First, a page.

Each one of the 13,000 sacred groves in India’s Northwestern Ghats region tells a story of evolution, both in culture and ecology. This is what WLT-partner Applied Environmental Research Foundation (AERF) communicate in their newly published book: Sacred Groves of Ratnagiri.
The sacred groves of the northwestern Ghats (Ghat being a local term for mountain) traverse the entire western coast of India. These woody patches are the final remains of the climax forests in the region and are vital repositories of forest biodiversity.
A tapestry of culture and biodiversity
The book displays the vast array of endemic species vital to the forests’ survival. In many ways, the groves are a tapestry of habitats, woven together over thousands of years. Species such as the Great Hornbill (Buceros bicornis) are integral to the survival of the forest. A ‘forest farmer’ the bird does a great job of dispersing seeds across the forest landscape. Elsewhere these animals lack nesting spaces because they struggle to find trees and canopies large or suitable enough.
In fact, species across all taxa, including plants, insects, butterflies, amphibians, reptiles, and mammals find sanctuary here. It is no wonder then that the groves form one of the world’s 34 global Biodiversity Hotspots.
The stories around how sacred groves first came into being lies in the social histories of these treescapes.
Nature worship has been central to the belief systems of the indigenous and local communities living in the Western Ghats. The elephant, tiger, and cobra for example are worshipped in the Hindu religion. In the name of these local deities – and others – patches of forests were afforded protection. It is these patches that became known as sacred groves.
Humans built temples in these groves. Here, decisions about how local natural resources were to be used and distributed were made. Lively festivals and celebrations also happened within their walls, some of which continue today.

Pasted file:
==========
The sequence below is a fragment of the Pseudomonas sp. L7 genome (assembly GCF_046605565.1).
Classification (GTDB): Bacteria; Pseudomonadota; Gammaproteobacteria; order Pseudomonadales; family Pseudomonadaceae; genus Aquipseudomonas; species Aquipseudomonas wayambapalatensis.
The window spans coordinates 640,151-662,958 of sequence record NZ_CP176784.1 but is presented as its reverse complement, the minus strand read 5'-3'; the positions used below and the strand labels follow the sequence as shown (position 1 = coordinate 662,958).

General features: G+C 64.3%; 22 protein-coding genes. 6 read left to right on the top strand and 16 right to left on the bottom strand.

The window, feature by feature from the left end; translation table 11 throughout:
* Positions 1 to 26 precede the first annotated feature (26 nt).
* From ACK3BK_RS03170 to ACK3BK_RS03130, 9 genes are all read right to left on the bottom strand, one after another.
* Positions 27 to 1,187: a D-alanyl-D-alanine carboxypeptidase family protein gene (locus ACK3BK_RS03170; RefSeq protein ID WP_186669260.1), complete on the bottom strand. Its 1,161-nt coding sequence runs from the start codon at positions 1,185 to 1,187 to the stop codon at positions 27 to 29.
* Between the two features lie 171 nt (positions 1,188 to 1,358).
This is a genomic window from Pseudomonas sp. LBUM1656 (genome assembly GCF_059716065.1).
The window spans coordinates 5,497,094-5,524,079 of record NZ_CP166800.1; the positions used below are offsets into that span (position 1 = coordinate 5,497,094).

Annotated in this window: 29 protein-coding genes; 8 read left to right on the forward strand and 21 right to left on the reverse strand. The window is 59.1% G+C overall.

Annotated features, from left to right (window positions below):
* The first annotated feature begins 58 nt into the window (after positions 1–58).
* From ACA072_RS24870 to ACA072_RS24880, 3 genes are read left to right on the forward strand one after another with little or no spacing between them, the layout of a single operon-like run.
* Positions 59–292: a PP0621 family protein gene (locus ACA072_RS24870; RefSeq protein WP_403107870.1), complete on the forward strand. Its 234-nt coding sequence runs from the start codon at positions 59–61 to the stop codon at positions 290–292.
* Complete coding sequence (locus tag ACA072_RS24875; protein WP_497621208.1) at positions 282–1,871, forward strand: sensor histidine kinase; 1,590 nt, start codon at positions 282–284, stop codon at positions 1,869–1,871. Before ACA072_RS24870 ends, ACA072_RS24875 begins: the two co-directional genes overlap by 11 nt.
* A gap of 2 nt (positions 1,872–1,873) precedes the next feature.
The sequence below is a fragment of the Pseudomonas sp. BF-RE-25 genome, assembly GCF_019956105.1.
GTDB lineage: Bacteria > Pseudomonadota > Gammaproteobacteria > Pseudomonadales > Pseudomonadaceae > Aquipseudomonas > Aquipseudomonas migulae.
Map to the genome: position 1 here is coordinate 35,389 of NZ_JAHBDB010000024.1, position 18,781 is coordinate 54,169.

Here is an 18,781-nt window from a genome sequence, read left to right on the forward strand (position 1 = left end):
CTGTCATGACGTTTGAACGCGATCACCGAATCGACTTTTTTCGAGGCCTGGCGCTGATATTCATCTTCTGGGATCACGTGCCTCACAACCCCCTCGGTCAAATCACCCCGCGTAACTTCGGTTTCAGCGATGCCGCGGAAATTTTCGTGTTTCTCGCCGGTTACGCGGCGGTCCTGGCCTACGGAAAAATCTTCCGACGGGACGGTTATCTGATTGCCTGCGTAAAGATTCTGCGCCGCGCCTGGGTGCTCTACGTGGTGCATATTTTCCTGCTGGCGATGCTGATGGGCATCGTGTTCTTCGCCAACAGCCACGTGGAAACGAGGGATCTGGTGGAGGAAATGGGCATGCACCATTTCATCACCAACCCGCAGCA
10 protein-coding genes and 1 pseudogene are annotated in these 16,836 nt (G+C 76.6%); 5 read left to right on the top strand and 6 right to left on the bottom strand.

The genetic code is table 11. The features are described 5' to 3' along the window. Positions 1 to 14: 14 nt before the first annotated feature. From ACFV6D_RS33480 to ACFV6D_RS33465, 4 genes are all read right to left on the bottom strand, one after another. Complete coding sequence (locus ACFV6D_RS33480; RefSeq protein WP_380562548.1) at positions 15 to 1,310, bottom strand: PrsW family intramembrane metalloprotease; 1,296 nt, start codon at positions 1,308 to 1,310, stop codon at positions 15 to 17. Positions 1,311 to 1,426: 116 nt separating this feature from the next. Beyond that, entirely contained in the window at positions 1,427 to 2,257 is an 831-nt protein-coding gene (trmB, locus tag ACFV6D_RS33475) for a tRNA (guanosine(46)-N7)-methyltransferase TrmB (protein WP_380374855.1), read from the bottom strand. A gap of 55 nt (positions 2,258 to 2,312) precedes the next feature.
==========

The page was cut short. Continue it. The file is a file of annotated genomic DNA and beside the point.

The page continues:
A harbour of rare species
These cultural traditions explain why the groves continue to harbour rare and endemic species, including many IUCN Red List tree species. But whilst their extent is remarkable, their permanency is threatened.
Demand for cultivable land alongside the advent of the market economy, road building, and religious tourism puts them at risk of deforestation. In the relatively recent past, British colonial rule changed land use somewhat in these forests. Today, trees are felled to give way to progressively larger temples. On top of this, belief systems and traditional knowledge attached to the groves are in decline.
A story of ecological revival
AERF therefore chose to focus their conservation efforts on these places. Since 1995, the organisation has dedicated itself to the conservation and revival of these habitats. Local communities have made this work possible, and the knowledge exchanges around the ecology of these groves has really aided the project’s success. The book highlights 261 sacred groves, explaining the conservation status of each grove, a detailed profile of the species it hosts, its cultural significance, and the work being done by AERF to tackle threats it faces.
WLT has stood alongside AERF in its mission to protect these precious sites, and to secure their future. The vignettes of the sacred groves offered in this book open a window for people to learn about these fascinating landscapes of global natural heritage.